During 1918, things were getting bad at home for the German people. Germany had succumbed to overstretch; they could afford a three year war but not a four year war. Germany had used up its moral capital, it was out of food, and industry could no longer keep up with war demands. The shock of defeat and hunger sparked a revolution that forced the Kaiser to abdicate. On November 11, 1918, the new German Republic signed an armistice ending the war.

Germany signed the Treaty of Versailles on June 18,1919. Article 231 placed sole responsibility for the war on Germany. Germany was expecting Wilson's 14 points, they felt betrayed and denounced the treaty; in their mind the war ended in a stalemate not a defeat. ... "

Posted by: David Davenport at January 5, 2005 10:16 PM | Permalink to this comment Permalink

I'd like to send the cartoonist at Le Monde an email, you know, in a language he can understand. "Idiot" -- that's a French word, isn't it?

Posted by: Ralph at January 5, 2005 10:21 PM | Permalink to this comment Permalink

[ I believe the reference is to the first month or two of WWI, when the Brits hung the French out to dry by refusing to coordinate with the French and keeping their army near the Channel coast (in preparation for possible evacuation), crucially exposing the western flank of the French army to a German onslaught. As a consequence, the French suffered massive casualties, and were bitter toward the British about it. ]

I think the gist of the French complaint about the British army's conduct in early WWI is that the Brits were too cautious about counterattacking in August, 1914, and instead took too much care to maintain British lines of retreat to the Channel.

This may be true, but I repeat my question: Why couldn't the French defend their own patrie in 1914?

Please explain, French apologists.

"... Moltke had directed the whole campaign from headquarters that were too far behind the fast moving German front lines and did not allow him a clear picture of the events. Until the first days of September [1914] he had given undue weight to the optimistic reports of the armies, whose speedy progress was no doubt gratifying. But in spite of heavy French casualties the number of French and English prisoners of war was relatively small, and the retreat of the Allied forces was on the whole an orderly one. In addition, Joffre was able to bring reserves up from the south and managed to shift troops from the Lorraine front to his left wing. Not only had Moltke, as mentioned before, taken two army corps from his right wing and sent them to the Russian front, but he conspicuously failed to transfer troops from Lorraine to his exposed right wing.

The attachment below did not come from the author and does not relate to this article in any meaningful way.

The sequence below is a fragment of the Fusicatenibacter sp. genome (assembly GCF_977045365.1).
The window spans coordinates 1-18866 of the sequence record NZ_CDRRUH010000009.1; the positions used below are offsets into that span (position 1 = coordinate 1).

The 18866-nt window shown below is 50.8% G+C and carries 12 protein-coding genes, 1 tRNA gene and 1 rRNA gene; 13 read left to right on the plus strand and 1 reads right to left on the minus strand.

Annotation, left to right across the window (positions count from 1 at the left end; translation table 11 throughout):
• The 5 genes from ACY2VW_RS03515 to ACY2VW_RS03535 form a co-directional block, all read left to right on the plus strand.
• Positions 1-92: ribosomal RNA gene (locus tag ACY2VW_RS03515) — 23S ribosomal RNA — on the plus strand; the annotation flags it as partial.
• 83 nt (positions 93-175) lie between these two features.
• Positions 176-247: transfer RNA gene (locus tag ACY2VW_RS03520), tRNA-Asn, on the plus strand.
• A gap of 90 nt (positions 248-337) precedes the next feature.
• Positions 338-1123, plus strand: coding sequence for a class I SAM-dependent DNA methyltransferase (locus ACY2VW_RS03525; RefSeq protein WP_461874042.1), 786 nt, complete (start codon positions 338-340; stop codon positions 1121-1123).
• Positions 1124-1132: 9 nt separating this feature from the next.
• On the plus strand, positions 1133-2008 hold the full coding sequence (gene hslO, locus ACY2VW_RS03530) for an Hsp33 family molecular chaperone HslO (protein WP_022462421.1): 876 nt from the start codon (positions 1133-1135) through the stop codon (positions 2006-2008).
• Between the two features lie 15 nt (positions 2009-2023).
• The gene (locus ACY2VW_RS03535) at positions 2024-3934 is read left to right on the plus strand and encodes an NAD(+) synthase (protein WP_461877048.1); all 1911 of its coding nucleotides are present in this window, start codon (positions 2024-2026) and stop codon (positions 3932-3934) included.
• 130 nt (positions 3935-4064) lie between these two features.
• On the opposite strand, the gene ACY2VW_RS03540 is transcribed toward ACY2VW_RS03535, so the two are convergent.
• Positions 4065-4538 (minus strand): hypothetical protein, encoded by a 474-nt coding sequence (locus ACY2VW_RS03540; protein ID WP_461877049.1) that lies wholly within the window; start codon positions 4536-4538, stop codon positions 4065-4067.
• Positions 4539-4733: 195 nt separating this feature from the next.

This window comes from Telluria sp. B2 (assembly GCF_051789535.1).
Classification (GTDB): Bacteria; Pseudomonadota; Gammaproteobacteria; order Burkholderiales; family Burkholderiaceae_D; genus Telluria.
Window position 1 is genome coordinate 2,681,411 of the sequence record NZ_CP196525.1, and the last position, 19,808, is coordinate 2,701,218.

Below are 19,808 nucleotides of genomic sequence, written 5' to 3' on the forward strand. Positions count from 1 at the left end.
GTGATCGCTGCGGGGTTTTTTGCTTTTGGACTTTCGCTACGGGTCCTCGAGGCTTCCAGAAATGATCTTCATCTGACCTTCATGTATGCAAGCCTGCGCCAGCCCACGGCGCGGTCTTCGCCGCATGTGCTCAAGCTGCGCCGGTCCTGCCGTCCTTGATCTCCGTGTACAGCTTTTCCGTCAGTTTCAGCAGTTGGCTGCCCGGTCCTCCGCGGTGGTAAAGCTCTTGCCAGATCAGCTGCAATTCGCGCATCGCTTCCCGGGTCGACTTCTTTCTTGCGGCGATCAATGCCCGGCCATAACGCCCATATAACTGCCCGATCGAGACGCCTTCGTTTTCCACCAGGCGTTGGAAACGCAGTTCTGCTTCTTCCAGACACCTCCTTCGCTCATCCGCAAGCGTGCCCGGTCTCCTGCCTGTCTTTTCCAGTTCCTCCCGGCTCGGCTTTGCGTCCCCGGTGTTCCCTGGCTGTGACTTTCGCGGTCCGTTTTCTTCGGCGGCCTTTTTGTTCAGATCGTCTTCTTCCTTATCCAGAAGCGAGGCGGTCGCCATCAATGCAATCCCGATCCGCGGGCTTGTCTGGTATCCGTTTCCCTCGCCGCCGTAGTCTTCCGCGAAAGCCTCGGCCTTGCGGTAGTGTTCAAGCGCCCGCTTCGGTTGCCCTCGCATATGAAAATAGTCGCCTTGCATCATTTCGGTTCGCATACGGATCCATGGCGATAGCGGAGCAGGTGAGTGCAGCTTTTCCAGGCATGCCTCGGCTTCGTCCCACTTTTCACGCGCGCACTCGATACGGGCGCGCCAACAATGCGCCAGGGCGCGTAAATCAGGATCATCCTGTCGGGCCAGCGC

After September 4 Moltke began to become deeply worried about the military situation and sent a member of his staff Lieutenant Colonel Hentsch, to the front. His ill-informed description of the conditions of the first army together with reports about the flanking movement of the British, induced the commander of the second army to retreat on September 8. ..."

/////////////////////////////

" ...

On August 30 the first army, in order not to lose contact with the other armies to its left, directed its march in pursuit of the retreating French toward Paris, and on September 2 toward points east of the city.

On the same day Moltke issued the order that the five northern German armies should press the French armies to the southeast, while the sixth and seventh armies were to launch a breakthrough over the upper Moselle between Epinal and Toul. His ultimate aim was the complete encirclement of the French army. But the breakthrough over the Moselle was not likely to be successful in view of the French fortifications, and Moltke would have done better to shift as many forces as possible from the two southern to the five northern armies.

By September 4 the latter were assembled along a southward-looking front of 125 miles, reaching from Meaux, 25 miles east of Paris, to a point southwest of Verdun. But the western German flank was now open to French attacks. The French commander, General Joffre, while bringing up additional troops, waited until September 6, when with fifty-two divisions he opened a general offensive against the whole German front held by forty divisions. A new French army, the sixth, under Gen. Maunoury, attempted to outflank the right wing of the German lines formed by the German first army.


A. First Battle of the Marne

With remarkable speed the first army, which had already crossed the Marne, turned around and engaged the French sixth army in a fierce battle that after three days of fighting practically established German superiority. But by swinging north the first army had opened a gap thirty miles wide between itself and the second German army to the left, a gap that was only superficially screened by cavalry. The British cautiously advanced between the two armies. Thus the German positions became somewhat precarious, although it will probably forever remain controversial whether they were seriously endangered.